Another crucial part of innate immunity is the pattern recognition receptors (PPRs), which are produced by innate immune system cells and function as molecular detectors for certain pathogen-associated molecules. The first group of molecules recognized by PPRs are pathogen-associated molecular patterns (PAMPs) (Amarante-Mendes et al. 2018; Akira, Uematsu, and Takeuchi 2006). PAMPs are not found naturally in mammalian cells and comprise of molecules which are necessary for microbial survival. The second group of molecules recognized by PPRs are the damage-associated molecular patterns (DAMPs). DAMPs are molecules released by host cells upon cell damage (Rajaee, Barnett, and Cheadle 2018). PPRs cooperate with each other to initiate expression of certain genes, triggering cellular immune responses to eliminate pathogens. They also induce the release of inflammatory cytokines (Takeda, Kaisho, and Akira 2003). The final components of innate immunity are mononuclear phagocytes and granulocytic cells. These cells also establish the link between innate and adaptive immunity. Mononuclear phagocytes are produced by bone marrow and can later differentiate into monocytes. Differentiated monocytes later migrate in tissues and further differentiate into macrophages or dendritic cells (Hume et al. 2002). Dendritic cells are crucial for the link between the innate and adaptive immune systems (Hoebe, Janssen, and Beutler 2004). Granulocytes are categorized as neutrophils, eosinophils, basophils, and mast cells (Breedveld et al. 2017). Neutrophils are the most numerous and active of phagocytic cells. Eosinophils show less phagocytic activity and are more specialized against parasites. Basophil constitutes approximately 1% of circulating leukocytes (Stone, Prussin, and Metcalfe 2010). They are particularly prominent in allergic reactions and release histamine among other molecules when they receive damage (Siracusa et al. 2013). Mast cells reside in tissues and contain relatively high amounts of histamine and heparin which are released upon their activation (Rivera et al. 2008). A fully functional immune system and therefore an effective immune response relies on the interaction between the innate and adaptive immune systems. Innate immunity functions as a quick response and may in some cases be able to eliminate the pathogen by itself. In other cases, the activation of the adaptive immune system by the innate immune system is required to eliminate the pathogen. The main functional difference between these systems is the response time. The first encounter with a certain pathogen evokes a quick response from the innate immune system and a slower but more systemic response from the adaptive system. The adaptive immune system adapts to antigens from pathogens or vaccination over repeated exposure, hence its name, and provides a more rapid response with each exposure due to its “memory” (Nicholson 2016). The two types of adaptive immunity are antibody-mediated immunity and cell-mediated immunity. The В cells and antibodies constitute the antibody-mediated immunity while the T cells compose cell-mediated immunity (Janeway et al. 2001). The antibody-mediated immunity, also called as humoral immunity, functions via activated В cells and antibodies. В cells originate from bone marrow and express В cell receptors which bind specific antigens and induce a response. Since these antigens do not require T cell activation to activate В cells, they are called T-independent antigens. Bacterial polysaccharides and lipopolysaccharides are such T-independent antigens and can induce antibody production by В cell without the help of T cells (Janeway et al. 2001). The activation of В cells without T-helper cells induce a weaker response in comparison to the activation with T-helper cells (Kurosaki, Kometani, and Ise 2015; McHeyzer-Williams et al. 2012). The response induced via T-helper cells is more effective, especially in terms of long-term immune memory, which is the main goal of vaccine-induced immunizations (Goldsby et al. 2003). The binding of antigens to В cell receptors and the release of cytokines from T cells stimulate the maturation of В cells, leading to more specific antibody production. Mature В cells later produce clones which produce IgM. IgM is the foremost antibody produced after a first-time encounter with a specific antigen (Capolunghi et al. 2013). Further downstream in the immune response the production of antibodies shifts to IgGs from IgMs. This event is called immunoglobulin class switching or isotype switching (Market and Papavasiliou 2003). IgG is the main antibody type in circulation and more effective at antibody neutralization. These features make IgGs crucial for vaccine immunization. The production of memory cells and IgGs facilitates a quicker and widespread response for the future encounters with the pathogen.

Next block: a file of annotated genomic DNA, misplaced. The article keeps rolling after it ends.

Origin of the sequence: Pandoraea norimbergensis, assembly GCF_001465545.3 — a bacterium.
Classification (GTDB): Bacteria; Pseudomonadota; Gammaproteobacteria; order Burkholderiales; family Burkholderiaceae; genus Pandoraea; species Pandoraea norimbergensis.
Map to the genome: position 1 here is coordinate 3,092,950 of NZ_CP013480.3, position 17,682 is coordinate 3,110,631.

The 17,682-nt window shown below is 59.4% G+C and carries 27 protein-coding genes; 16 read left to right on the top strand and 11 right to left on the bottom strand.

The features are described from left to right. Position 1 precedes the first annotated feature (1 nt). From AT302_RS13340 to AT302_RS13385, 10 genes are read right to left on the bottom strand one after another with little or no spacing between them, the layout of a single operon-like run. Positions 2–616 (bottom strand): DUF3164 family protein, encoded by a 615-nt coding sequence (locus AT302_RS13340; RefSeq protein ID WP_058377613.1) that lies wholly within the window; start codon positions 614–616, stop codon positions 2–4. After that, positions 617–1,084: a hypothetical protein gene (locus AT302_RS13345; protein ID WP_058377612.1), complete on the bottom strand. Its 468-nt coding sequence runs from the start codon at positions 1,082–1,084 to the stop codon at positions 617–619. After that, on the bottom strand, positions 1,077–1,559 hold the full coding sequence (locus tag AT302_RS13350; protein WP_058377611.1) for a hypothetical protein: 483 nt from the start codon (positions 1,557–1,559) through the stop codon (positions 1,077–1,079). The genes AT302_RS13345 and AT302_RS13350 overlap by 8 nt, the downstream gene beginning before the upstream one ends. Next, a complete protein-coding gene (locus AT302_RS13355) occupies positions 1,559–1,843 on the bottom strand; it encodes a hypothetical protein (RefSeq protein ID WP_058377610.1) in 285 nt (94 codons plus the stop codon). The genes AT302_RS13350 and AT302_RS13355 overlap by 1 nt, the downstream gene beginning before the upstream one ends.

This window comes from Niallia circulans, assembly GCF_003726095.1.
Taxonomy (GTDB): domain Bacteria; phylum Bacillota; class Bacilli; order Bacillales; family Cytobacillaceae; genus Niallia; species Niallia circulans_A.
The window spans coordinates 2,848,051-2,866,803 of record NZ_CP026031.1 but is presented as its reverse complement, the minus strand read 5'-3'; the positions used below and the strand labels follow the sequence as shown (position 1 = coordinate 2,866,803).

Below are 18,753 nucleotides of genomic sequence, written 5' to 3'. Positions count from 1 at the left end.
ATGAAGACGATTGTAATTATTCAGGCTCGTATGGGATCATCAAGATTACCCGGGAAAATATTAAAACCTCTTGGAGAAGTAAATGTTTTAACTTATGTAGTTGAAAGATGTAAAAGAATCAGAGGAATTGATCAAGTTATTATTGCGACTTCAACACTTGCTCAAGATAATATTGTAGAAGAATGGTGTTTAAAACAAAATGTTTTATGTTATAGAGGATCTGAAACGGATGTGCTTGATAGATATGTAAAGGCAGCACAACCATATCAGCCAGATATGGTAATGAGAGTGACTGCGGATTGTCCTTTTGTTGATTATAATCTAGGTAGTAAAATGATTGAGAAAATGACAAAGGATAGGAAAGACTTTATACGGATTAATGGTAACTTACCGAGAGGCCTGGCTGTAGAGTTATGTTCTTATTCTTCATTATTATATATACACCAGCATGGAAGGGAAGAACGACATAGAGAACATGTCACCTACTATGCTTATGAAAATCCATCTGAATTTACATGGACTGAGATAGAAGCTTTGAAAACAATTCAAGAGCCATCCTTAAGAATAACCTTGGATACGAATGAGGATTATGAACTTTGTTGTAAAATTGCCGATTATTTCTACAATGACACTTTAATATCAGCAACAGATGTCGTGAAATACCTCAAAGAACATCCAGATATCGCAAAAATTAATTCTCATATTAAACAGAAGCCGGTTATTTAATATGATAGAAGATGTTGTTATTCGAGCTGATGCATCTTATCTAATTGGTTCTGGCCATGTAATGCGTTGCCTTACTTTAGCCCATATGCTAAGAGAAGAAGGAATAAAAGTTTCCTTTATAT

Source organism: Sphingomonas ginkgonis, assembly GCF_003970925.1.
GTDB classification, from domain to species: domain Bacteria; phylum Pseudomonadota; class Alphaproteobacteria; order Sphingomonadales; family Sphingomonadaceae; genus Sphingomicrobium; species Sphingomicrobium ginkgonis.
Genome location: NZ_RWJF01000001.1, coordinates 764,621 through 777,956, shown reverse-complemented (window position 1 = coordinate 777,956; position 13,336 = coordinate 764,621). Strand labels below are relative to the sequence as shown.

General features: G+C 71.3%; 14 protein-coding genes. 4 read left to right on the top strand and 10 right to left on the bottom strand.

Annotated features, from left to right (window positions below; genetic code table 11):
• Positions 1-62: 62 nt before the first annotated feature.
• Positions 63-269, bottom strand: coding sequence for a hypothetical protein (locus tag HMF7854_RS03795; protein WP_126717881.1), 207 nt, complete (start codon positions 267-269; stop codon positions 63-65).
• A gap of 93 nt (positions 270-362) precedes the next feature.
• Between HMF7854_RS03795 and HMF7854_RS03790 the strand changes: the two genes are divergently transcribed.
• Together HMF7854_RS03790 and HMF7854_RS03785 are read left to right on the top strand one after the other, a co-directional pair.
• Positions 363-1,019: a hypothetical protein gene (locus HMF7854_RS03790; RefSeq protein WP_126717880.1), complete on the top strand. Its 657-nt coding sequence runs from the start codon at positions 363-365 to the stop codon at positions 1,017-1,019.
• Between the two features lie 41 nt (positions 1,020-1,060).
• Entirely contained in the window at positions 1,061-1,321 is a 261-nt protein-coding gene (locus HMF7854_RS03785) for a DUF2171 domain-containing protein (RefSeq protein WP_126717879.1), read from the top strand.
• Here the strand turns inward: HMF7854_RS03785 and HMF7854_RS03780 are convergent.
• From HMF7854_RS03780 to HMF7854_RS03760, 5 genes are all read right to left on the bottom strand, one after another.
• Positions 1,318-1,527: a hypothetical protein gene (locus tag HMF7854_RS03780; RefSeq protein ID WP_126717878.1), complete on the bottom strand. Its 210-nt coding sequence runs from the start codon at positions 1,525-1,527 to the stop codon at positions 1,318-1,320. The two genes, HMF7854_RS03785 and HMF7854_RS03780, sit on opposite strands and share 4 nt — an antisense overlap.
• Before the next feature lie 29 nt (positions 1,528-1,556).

The second type of adaptive immunity is cell-mediated immunity. Cell-mediated immunity functions via T cells which are released into circulation following their maturation in the thymus. T cells are categorized as CD4+ cells and CD8+ cells according to the type of T cell receptor (TCR) they express. The helperT cells express CD4 receptors while cytotoxic T cells express CD8 TCR (Margolick, Markham, and Scott 2006). There are two types of helper T cells, Thl and Th2. Thl cells are involved in cell-mediated immunity and Th2 cells are involved in antibody-mediated immunity (O’Garra and Arai 2000). In contrast to В cells, T cells require antigen processing by antigen-presenting cells for antigen recognition. Following activation and clonal expansion, memory T cells are produced to induce a rapid immune response for subsequent infections (Pennock et al. 2013). Following their formation, memory T cells can provide immunity for approximately ten years (Hammarlund et al. 2003).